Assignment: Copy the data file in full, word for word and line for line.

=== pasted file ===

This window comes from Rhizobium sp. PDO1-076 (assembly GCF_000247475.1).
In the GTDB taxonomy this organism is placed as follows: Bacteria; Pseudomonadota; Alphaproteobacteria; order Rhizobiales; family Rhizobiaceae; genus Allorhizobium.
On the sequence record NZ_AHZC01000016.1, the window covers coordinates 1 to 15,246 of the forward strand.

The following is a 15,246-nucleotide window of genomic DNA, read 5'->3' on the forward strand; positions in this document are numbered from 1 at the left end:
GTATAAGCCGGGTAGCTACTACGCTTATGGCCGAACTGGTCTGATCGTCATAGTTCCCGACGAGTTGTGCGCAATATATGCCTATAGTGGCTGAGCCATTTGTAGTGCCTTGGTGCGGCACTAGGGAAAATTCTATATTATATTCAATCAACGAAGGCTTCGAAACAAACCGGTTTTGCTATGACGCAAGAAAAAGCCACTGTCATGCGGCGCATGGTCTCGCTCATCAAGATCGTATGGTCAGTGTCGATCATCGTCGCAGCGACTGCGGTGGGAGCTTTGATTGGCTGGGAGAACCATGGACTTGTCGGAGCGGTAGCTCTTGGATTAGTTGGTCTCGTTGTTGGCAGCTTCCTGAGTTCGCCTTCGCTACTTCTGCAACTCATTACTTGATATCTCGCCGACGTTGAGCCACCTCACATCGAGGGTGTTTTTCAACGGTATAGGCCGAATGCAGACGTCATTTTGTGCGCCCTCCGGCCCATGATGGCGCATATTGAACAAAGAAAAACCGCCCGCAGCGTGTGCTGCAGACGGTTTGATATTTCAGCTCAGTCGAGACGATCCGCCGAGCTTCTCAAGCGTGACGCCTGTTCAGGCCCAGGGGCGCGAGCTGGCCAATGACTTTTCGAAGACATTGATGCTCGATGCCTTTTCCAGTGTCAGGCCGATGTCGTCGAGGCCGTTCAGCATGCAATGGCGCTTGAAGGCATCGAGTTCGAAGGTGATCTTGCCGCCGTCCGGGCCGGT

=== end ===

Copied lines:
This window comes from Rhizobium sp. PDO1-076 (assembly GCF_000247475.1).
In the GTDB taxonomy this organism is placed as follows: Bacteria; Pseudomonadota; Alphaproteobacteria; order Rhizobiales; family Rhizobiaceae; genus Allorhizobium.
On the sequence record NZ_AHZC01000016.1, the window covers coordinates 1 to 15,246 of the forward strand.

The following is a 15,246-nucleotide window of genomic DNA, read 5'->3' on the forward strand; positions in this document are numbered from 1 at the left end:
GTATAAGCCGGGTAGCTACTACGCTTATGGCCGAACTGGTCTGATCGTCATAGTTCCCGACGAGTTGTGCGCAATATATGCCTATAGTGGCTGAGCCATTTGTAGTGCCTTGGTGCGGCACTAGGGAAAATTCTATATTATATTCAATCAACGAAGGCTTCGAAACAAACCGGTTTTGCTATGACGCAAGAAAAAGCCACTGTCATGCGGCGCATGGTCTCGCTCATCAAGATCGTATGGTCAGTGTCGATCATCGTCGCAGCGACTGCGGTGGGAGCTTTGATTGGCTGGGAGAACCATGGACTTGTCGGAGCGGTAGCTCTTGGATTAGTTGGTCTCGTTGTTGGCAGCTTCCTGAGTTCGCCTTCGCTACTTCTGCAACTCATTACTTGATATCTCGCCGACGTTGAGCCACCTCACATCGAGGGTGTTTTTCAACGGTATAGGCCGAATGCAGACGTCATTTTGTGCGCCCTCCGGCCCATGATGGCGCATATTGAACAAAGAAAAACCGCCCGCAGCGTGTGCTGCAGACGGTTTGATATTTCAGCTCAGTCGAGACGATCCGCCGAGCTTCTCAAGCGTGACGCCTGTTCAGGCCCAGGGGCGCGAGCTGGCCAATGACTTTTCGAAGACATTGATGCTCGATGCCTTTTCCAGTGTCAGGCCGATGTCGTCGAGGCCGTTCAGCATGCAATGGCGCTTGAAGGCATCGAGTTCGAAGGTGATCTTGCCGCCGTCCGGGCCGGT